Top House Republicans on Monday signaled they haven’t forgotten their push to protect an insurer-run alternative to traditional Medicare, an election-year drumbeat that shows no signs of waning even though the Obama administration in April said it would boost — not cut — payment rates under the program for seniors.
In new correspondence, Energy and Commerce Committee Chairman Fred Upton, Michigan Republican, and five senior committee members argue that Obamacare’s cuts to Medicare Advantage and year-over-year reductions have resulted in a net reduction to plan payments.
This will cause a trickle-down effect that increases premium costs and reduces provider options for seniors, they contend.
“Overall, we are concerned that the cuts to Medicare Advantage plans will result in higher costs and fewer choices for millions of seniors who currently enjoy high-quality, affordable plans, and the possibility that some will lose their current plan altogether,” they wrote to Marilyn Tavenner, administrator of the Centers for Medicare and Medicaid Services. “Seniors should not have to worry about whether or not their Medicare Advantage plan will be there for them.”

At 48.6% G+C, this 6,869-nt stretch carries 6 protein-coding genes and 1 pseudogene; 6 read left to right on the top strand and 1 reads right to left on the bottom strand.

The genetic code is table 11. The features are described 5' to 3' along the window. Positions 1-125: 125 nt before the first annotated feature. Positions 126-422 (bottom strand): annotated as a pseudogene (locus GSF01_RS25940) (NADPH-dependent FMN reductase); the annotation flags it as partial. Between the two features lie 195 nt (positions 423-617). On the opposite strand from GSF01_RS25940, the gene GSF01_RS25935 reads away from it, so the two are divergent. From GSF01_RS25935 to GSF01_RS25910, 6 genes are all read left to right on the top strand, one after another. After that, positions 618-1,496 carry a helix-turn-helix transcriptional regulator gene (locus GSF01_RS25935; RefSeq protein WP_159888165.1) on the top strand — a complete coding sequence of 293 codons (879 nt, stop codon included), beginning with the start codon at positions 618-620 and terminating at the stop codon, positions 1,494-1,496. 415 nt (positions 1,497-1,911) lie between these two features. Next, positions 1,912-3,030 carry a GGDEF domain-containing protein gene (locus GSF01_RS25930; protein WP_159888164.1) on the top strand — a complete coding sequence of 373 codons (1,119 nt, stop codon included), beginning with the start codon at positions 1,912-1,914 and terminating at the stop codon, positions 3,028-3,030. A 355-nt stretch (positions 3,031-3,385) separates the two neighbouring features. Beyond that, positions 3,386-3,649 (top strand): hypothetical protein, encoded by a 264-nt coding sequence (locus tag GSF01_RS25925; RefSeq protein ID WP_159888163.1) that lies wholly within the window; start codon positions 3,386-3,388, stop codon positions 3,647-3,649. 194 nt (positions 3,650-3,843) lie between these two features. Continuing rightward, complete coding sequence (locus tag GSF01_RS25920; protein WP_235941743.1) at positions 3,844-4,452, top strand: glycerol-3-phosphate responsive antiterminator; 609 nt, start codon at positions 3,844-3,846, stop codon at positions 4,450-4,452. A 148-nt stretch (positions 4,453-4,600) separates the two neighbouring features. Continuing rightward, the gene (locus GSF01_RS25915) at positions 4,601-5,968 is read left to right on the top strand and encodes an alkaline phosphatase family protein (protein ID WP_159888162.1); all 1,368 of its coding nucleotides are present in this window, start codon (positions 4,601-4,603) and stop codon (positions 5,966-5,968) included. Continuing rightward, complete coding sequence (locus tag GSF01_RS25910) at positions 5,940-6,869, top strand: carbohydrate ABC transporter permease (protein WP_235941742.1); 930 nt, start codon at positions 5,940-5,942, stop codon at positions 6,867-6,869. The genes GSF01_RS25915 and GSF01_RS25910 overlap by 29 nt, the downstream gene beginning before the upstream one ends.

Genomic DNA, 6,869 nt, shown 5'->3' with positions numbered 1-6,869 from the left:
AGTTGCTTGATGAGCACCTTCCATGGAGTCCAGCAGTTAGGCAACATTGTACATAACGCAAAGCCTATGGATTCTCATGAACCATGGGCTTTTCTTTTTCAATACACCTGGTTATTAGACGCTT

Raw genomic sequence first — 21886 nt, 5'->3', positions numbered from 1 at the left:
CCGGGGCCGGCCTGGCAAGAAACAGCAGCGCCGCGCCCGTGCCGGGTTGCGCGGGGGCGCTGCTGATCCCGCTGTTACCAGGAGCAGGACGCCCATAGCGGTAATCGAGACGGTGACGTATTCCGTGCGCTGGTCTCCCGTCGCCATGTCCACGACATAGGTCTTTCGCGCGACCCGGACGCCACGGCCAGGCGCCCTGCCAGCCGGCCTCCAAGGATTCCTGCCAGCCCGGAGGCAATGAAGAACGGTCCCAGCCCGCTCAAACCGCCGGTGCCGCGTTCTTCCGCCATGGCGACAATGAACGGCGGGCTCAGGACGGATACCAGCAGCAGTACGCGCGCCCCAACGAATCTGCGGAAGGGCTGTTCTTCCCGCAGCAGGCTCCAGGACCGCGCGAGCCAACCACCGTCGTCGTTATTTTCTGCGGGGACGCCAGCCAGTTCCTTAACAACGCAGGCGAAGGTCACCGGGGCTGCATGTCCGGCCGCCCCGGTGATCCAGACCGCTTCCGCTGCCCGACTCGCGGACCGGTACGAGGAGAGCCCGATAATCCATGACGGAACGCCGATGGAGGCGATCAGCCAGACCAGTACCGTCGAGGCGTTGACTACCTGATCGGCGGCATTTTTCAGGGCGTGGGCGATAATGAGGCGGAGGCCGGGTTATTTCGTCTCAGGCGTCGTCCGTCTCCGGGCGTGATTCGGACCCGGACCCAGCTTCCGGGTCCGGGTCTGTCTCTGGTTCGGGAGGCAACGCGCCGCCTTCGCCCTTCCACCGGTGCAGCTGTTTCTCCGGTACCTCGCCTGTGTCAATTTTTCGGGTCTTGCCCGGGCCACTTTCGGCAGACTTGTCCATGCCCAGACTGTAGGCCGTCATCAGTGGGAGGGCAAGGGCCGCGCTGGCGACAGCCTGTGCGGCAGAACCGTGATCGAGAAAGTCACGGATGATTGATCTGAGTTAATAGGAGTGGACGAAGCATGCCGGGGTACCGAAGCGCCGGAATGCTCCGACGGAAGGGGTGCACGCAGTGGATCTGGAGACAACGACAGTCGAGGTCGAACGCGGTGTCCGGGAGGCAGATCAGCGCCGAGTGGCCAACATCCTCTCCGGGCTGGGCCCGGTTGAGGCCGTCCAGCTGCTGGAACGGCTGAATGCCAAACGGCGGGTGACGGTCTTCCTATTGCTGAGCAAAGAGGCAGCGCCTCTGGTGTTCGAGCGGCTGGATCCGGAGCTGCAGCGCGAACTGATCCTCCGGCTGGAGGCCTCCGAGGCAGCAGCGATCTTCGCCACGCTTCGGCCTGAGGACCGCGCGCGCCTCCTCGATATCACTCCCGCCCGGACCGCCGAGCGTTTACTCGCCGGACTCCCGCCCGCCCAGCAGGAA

Congressional Democrats also have hit back at GOP critics who say Obamacare harmed the program. Instead, they said, the cuts were a fiscally responsible way to keep spending in check and keep the entire Medicare system financially viable.